Heroin
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In recent years, a heroin addiction epidemic has been raging in the United States. In April 2016, 60 Minutes reported that in Ohio alone, 23 Americans die each month from heroin overdoses. The epidemic does not discriminate, affecting men and women, most age groups, and both the rich and poor. Consequently, the need for heroin addiction treatment is greater than ever.

About Heroin Abuse

Heroin is an opioid derived from morphine, a naturally occurring substance found in the opium poppy plant. Opioids work by binding to opioid receptors which are located throughout the body. This has the effect of both blocking pain and stimulating the brain’s reward center which can create a sense of euphoria.

The Drug Enforcement Administration (DEA) classifies heroin as a Schedule I substance meaning it has a high potential for abuse, no currently accepted medical use in the United States, and a lack of accepted safety for use under medical supervision.

Heroin is generally sold as a whitish or brown powder or as a sticky substance known as black tar heroin. It can be injected, smoked, or snorted. It is frequently used in combination with other drugs or alcohol. Some opt to take it along with cocaine in a particularly dangerous concoction known as a “speedball.” Speedballs gained national attention when the comedian John Belushi died from a fatal overdose in 1982. They again made headlines when the actor River Phoenix was killed by a speedball overdose in 1993.

Heroin Overdose

First synthesized in Germany in 1895, heroin was used to relieve pain. Ironically, it was also seen as a possible treatment for morphine addiction. In the United States, it became associated with the culture surrounding jazz music in the 1930s and 1940s and with the Beatniks of the 1950s. Heroin abuse continued as part of the 1960s counterculture, producing its share of high profile casualties including the singer Janis Joplin who died of an overdose in 1970. During the same period, heroin use became rampant with United States military personnel serving in Vietnam. By 1970 there were an estimated 750,000 heroin addicts in the United States. This helped spur the creation of the DEA in 1970.

Heroin abuse has surged in recent years. In 2011, 4.2 million Americans aged 12 or older (or 1.6 percent) had used heroin at least once in their lives, according to the National Institute on Drug Abuse. It is estimated that about 23 percent of individuals who use heroin become dependent on it. From 2010 through 2013, female heroin overdoses increased threefold. From 2013 to 2014, the heroin overdose death rates increased by 26%, with more than 10,500 people dying in 2014 according to the Centers for Disease Control and Prevention.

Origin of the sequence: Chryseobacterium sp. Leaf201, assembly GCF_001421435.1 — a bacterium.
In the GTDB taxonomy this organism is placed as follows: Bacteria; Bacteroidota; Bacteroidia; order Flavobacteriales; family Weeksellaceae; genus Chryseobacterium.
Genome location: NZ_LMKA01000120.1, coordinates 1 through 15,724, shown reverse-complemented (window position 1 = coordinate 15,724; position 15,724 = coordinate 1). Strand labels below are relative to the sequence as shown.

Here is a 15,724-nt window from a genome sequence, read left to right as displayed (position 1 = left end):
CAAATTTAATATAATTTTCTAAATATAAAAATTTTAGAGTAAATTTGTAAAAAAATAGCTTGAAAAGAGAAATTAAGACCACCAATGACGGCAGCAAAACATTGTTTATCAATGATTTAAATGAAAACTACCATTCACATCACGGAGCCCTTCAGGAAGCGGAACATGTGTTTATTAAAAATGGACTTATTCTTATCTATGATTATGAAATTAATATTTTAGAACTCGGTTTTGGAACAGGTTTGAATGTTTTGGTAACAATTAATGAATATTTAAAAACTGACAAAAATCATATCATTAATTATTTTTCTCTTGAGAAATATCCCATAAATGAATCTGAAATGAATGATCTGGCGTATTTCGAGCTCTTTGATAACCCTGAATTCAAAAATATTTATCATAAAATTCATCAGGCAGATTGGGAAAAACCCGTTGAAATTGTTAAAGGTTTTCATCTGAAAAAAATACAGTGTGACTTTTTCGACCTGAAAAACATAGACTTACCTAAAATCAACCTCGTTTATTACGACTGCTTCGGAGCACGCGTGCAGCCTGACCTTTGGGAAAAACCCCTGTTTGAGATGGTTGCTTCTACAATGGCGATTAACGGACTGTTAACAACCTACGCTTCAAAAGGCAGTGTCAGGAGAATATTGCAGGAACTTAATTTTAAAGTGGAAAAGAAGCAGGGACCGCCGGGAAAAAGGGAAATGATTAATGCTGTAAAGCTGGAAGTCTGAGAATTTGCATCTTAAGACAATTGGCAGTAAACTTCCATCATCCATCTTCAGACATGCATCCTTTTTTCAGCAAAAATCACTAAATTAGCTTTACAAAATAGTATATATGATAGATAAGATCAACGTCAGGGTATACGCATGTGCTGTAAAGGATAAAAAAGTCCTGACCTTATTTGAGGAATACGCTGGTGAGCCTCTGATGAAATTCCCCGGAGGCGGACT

Today the epidemic continues to rage. The UN World Drug Report 2016 says that cheap heroin has pushed the number of users to a 20 year high, leading to a higher number of overdoses. The effects of a heroin overdose are severe and often fatal making heroin addiction treatment a matter of life and death. Signs of an overdose include:

  • Extremely small pupils, sometimes as small as the head of a pin (pinpoint pupils)
  • Discolored tongue
  • Low blood pressure
  • Weak pulse
  • Uncontrolled muscle movements
  • Disorientation
  • Delirium
  • Coma
  • No breathing

A medication called Naloxone can sometimes reverse the effects of opioid overdoses, including those from heroin. Increasingly, first responders have equipped themselves with Naloxone as the number of overdoses continues to rise. Additionally, for those struggling to break free of heroin addiction, heroin abuse treatment is available to help them through the detox process and to help them gain recovery.

Heroin is a highly addictive drug requiring treatments for heroin addiction. With prolonged usage the body builds up a tolerance to it and the user craves more and more of it to achieve the same effect. Eventually, someone who is addicted need to take the drug simply in order to feel normal.

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Treatments For Heroin Addiction

At Sovereign Health of Texas, heroin addiction recovery generally begins at one of our heroin detox centers. Detox – short for detoxification – is the process by which toxins that have built up in the addict’s system are removed. Because this generates painful, sometimes dangerous withdrawal symptoms, it is done under careful medical supervision. Medication may be administered to treat withdrawal symptoms depending on their severity. Sovereign Health of Texas offers inpatient detox so that patients may be monitored around the clock while they are going through the process.

Moving forward from the detox stage of recovery, the individual continues their heroin addiction treatment which includes a variety of treatment modalities. Our heroin addiction treatment centers provide a range of evidence-based techniques and therapies including:

  • Individual and process group therapy
  • Stress and anger management groups
  • Schema treatment
  • Narrative treatment
  • Mindfulness training
  • Biopsychosocial assessment
  • Life skills education
  • Experiential outings
  • Couples therapy
  • Continuing care program

In addition to residential treatment, we offer a partial hospitalization program (PHP) and an intensive outpatient program (IOP). Patients are provided with comprehensive and effective heroin addiction treatment at our facility in El Paso, Texas.

For additional information about heroin addiction rehab provided by Sovereign Health of Texas, please contact our 24/7 helpline.

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“The therapy here helped me really look at myself and find that I am a strong individual that can deal with this and move forward in my life.”- Katie